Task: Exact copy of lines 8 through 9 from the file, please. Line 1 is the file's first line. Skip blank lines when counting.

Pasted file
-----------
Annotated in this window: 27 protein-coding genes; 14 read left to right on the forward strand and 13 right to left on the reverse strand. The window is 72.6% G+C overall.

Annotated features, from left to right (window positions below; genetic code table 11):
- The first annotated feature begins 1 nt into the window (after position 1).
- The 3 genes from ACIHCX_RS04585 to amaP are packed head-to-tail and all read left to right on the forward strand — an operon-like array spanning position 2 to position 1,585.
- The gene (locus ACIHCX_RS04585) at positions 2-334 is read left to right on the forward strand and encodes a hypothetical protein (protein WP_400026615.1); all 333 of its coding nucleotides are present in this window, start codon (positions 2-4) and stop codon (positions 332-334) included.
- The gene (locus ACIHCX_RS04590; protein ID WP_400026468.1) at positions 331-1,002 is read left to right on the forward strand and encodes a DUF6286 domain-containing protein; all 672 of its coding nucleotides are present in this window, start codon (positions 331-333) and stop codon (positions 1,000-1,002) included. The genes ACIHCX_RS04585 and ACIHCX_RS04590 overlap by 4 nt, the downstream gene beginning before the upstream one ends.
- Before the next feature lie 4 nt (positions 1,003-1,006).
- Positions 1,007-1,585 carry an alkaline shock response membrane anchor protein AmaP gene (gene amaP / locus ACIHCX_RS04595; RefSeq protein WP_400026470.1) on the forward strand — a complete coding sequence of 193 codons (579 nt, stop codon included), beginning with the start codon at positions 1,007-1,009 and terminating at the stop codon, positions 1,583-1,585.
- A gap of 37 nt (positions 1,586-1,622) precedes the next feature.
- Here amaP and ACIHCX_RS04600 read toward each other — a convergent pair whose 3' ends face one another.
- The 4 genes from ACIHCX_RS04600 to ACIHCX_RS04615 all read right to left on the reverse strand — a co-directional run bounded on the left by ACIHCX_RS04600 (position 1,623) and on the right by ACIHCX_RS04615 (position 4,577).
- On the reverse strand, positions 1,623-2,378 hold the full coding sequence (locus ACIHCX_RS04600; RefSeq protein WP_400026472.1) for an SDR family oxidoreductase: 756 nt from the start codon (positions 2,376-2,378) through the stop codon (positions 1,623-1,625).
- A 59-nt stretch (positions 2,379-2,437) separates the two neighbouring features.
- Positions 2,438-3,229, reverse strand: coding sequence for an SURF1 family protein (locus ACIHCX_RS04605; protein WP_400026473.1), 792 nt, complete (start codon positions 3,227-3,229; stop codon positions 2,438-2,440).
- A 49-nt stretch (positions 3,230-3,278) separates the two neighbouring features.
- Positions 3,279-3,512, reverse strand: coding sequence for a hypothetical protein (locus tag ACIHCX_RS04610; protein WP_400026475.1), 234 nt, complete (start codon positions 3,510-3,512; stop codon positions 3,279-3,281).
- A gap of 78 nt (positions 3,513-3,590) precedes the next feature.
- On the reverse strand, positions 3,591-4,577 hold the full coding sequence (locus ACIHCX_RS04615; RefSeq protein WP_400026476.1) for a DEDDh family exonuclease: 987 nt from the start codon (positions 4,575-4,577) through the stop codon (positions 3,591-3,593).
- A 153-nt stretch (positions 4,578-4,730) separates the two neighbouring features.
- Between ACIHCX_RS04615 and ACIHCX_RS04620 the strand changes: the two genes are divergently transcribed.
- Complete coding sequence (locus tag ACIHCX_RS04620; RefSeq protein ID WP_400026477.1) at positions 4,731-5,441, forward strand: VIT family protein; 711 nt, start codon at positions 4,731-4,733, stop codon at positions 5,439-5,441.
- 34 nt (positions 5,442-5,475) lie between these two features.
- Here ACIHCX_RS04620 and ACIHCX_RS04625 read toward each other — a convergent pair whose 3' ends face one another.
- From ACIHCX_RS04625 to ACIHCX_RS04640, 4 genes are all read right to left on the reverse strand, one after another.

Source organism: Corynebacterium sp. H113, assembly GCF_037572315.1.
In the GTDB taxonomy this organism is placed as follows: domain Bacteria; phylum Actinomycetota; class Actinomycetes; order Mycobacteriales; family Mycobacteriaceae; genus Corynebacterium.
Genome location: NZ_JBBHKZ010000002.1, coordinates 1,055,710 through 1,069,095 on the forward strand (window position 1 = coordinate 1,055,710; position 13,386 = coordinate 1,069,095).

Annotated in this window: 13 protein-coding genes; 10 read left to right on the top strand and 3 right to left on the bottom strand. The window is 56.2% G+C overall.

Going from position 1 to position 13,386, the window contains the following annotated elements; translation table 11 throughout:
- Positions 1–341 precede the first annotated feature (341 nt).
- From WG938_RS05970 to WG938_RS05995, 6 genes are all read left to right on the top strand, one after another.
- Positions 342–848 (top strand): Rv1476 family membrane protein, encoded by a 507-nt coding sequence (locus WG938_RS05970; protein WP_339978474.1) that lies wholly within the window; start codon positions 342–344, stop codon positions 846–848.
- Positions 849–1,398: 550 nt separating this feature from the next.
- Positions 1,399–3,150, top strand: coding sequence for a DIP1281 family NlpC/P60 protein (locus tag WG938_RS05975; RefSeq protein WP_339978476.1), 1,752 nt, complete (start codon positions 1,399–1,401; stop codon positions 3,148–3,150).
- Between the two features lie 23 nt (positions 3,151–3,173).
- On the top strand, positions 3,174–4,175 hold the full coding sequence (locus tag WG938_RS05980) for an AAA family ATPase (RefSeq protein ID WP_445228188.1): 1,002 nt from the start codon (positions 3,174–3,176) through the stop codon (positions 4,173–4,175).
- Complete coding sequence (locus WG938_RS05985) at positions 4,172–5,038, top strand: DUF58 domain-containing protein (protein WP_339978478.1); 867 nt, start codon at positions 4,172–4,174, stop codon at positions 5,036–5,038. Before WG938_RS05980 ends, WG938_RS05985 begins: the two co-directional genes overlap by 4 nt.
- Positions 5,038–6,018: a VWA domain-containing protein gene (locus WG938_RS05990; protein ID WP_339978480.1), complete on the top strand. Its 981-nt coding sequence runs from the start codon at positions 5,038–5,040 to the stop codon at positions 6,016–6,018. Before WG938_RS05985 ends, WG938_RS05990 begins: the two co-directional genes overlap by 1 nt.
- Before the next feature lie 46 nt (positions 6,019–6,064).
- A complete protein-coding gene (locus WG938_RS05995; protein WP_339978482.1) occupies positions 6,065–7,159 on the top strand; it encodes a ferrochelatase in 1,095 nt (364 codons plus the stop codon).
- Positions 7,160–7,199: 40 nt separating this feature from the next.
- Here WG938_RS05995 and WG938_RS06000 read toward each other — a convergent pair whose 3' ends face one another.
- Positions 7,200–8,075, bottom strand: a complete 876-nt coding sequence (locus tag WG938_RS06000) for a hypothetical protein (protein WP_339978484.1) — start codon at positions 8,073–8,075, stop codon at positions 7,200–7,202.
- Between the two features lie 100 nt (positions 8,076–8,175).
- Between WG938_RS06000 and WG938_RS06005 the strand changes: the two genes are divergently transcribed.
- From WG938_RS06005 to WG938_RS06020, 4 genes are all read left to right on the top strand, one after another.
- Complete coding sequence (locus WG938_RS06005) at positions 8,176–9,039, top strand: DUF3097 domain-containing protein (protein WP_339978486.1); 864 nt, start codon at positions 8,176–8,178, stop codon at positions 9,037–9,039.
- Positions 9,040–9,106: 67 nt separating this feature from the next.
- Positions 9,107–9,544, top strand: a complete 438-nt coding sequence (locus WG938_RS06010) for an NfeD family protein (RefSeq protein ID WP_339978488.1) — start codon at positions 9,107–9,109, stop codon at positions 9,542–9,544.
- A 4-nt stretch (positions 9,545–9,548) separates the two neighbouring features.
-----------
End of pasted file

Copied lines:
- Positions 1,007-1,585 carry an alkaline shock response membrane anchor protein AmaP gene (gene amaP / locus ACIHCX_RS04595; RefSeq protein WP_400026470.1) on the forward strand — a complete coding sequence of 193 codons (579 nt, stop codon included), beginning with the start codon at positions 1,007-1,009 and terminating at the stop codon, positions 1,583-1,585.
- A gap of 37 nt (positions 1,586-1,622) precedes the next feature.